Hong Kong authorities have found the toxic chemical
melamine in another Chinese brand of eggs, dampening hopes of any end to
the tainting scandal.
The eggs came from a farm in Dehui City
in China's northeastern Jilin province.
Hong Kong's Centre for Food
Safety is checking bakeries which may have bought the tainted eggs.
More than a quarter of a million children in China have
been made ill by food tainted with melamine, and six babies have died.
Hong Kong scientists first
found melamine in mainland eggs in October, and said they believed it came
from contaminated chicken feed.
Hong Kong's safety watchdogs
have continued to test hundreds of products every week.
The Centre for Food Safety said it had tested 307 egg
samples and found four of them to have almost twice the legal limit of
Scientists had set an allowable limit of 2.5 parts
per million of melamine in food, but the latest tests showed the eggs had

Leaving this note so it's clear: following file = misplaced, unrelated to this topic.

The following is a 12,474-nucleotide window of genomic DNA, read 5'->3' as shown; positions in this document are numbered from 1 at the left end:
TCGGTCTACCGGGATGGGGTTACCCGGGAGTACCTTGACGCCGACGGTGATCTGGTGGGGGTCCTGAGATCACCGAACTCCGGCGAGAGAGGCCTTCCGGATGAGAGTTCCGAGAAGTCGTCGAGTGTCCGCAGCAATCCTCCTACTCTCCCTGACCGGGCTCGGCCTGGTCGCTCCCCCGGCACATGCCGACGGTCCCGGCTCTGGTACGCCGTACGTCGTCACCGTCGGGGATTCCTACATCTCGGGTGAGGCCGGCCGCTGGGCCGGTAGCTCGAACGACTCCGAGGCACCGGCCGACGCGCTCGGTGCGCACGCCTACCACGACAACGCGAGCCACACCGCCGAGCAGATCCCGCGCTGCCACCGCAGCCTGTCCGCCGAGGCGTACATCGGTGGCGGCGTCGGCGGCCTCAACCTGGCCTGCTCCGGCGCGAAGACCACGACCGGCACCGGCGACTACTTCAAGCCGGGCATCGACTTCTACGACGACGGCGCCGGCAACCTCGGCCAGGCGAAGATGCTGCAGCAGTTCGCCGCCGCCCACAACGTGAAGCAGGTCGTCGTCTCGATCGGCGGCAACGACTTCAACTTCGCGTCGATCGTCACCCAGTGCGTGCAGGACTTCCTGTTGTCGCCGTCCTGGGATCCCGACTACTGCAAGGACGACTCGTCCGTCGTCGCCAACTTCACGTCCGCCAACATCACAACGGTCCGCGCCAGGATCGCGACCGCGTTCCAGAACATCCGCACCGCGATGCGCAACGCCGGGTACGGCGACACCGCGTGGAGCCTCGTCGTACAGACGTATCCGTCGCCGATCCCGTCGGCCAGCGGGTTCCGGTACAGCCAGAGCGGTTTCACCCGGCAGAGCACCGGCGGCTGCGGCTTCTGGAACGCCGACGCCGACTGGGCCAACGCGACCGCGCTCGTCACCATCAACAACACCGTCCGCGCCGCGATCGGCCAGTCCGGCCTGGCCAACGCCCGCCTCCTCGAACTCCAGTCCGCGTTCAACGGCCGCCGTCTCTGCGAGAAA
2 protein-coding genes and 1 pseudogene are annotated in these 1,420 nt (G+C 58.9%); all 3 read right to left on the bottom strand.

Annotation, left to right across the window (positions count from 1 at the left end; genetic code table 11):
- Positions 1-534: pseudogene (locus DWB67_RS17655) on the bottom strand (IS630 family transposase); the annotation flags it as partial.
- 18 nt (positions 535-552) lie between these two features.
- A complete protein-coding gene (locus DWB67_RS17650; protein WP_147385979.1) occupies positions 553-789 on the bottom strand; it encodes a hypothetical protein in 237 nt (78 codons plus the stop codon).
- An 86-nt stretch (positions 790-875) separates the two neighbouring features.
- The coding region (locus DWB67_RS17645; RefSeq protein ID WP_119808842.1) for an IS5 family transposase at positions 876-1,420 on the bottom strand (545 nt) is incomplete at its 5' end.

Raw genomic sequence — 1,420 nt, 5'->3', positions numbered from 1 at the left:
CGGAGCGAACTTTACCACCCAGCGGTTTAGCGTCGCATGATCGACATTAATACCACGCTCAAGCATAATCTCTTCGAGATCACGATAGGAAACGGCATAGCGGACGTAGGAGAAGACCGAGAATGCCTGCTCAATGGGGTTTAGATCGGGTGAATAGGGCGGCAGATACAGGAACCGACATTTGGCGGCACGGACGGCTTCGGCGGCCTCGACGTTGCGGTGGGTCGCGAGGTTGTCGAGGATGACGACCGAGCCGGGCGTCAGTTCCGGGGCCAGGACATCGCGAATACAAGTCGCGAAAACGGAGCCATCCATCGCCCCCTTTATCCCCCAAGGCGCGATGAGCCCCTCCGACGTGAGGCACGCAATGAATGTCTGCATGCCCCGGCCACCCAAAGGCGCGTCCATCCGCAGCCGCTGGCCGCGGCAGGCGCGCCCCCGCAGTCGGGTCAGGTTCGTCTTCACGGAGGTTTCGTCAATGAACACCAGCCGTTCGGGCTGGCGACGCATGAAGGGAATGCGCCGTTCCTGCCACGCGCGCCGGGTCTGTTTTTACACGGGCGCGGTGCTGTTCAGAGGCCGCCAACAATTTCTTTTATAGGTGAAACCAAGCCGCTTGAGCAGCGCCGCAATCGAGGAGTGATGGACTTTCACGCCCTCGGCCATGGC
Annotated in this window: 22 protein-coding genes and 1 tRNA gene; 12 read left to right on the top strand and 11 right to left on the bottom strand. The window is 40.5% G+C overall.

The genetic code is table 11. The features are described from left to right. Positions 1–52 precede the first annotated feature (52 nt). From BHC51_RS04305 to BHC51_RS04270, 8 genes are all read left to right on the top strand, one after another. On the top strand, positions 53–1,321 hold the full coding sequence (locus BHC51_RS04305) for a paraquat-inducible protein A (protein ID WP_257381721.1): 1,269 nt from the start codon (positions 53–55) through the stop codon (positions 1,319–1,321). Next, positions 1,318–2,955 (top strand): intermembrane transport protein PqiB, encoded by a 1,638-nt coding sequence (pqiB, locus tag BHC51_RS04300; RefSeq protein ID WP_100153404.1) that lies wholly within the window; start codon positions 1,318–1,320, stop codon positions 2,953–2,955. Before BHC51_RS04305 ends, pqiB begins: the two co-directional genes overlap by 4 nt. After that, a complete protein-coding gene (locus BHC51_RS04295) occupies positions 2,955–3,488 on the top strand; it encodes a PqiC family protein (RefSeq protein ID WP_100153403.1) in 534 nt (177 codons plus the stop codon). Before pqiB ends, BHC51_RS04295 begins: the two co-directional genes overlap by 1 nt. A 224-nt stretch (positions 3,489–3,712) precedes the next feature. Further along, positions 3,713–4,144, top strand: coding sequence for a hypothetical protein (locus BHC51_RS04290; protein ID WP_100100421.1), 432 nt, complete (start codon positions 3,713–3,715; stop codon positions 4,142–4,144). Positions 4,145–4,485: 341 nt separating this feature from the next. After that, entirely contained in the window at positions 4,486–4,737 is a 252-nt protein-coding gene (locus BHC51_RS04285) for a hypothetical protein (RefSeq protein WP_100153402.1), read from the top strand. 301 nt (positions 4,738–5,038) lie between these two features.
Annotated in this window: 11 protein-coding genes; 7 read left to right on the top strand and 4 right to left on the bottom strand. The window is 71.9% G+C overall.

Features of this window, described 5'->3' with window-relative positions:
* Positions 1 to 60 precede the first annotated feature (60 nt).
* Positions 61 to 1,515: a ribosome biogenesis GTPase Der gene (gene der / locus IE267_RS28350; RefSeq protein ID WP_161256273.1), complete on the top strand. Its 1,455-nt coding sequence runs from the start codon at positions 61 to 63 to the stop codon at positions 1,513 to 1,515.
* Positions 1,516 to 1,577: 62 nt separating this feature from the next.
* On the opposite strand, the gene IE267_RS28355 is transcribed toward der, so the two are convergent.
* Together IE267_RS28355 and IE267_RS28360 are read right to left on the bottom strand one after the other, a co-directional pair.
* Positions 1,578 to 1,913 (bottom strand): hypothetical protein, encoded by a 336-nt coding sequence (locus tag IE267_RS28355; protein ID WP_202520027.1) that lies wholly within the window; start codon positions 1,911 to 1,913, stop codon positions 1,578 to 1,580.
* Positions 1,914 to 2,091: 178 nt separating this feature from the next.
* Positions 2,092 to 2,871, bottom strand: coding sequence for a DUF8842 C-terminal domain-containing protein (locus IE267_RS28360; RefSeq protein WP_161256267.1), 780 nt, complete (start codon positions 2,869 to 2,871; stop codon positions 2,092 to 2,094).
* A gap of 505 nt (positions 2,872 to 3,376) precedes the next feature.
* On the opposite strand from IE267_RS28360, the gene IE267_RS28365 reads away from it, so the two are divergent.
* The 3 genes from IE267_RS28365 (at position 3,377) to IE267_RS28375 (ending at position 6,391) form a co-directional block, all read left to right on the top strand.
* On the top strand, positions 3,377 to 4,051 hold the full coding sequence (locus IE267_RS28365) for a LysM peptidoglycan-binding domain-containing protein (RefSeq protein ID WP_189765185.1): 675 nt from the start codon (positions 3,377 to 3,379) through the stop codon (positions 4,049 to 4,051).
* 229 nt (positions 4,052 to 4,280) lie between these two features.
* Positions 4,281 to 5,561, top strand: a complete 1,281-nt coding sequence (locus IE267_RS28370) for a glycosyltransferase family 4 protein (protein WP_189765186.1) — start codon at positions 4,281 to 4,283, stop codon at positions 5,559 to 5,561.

The eggs had been distributed through a local
importer in a wholesale food market.
The government has asked the importer to stop selling
them and is checking where the eggs may have been sold.
The products had been distributed to some bakeries
but not to any other retail outlets, a spokesman for the centre said.
The tainting scandal, which began with the
discoveries of melamine in dairy products, has spread to other foodstuffs.
The Chinese government has promised to overhaul the
dairy industry and raise safety standards across food production.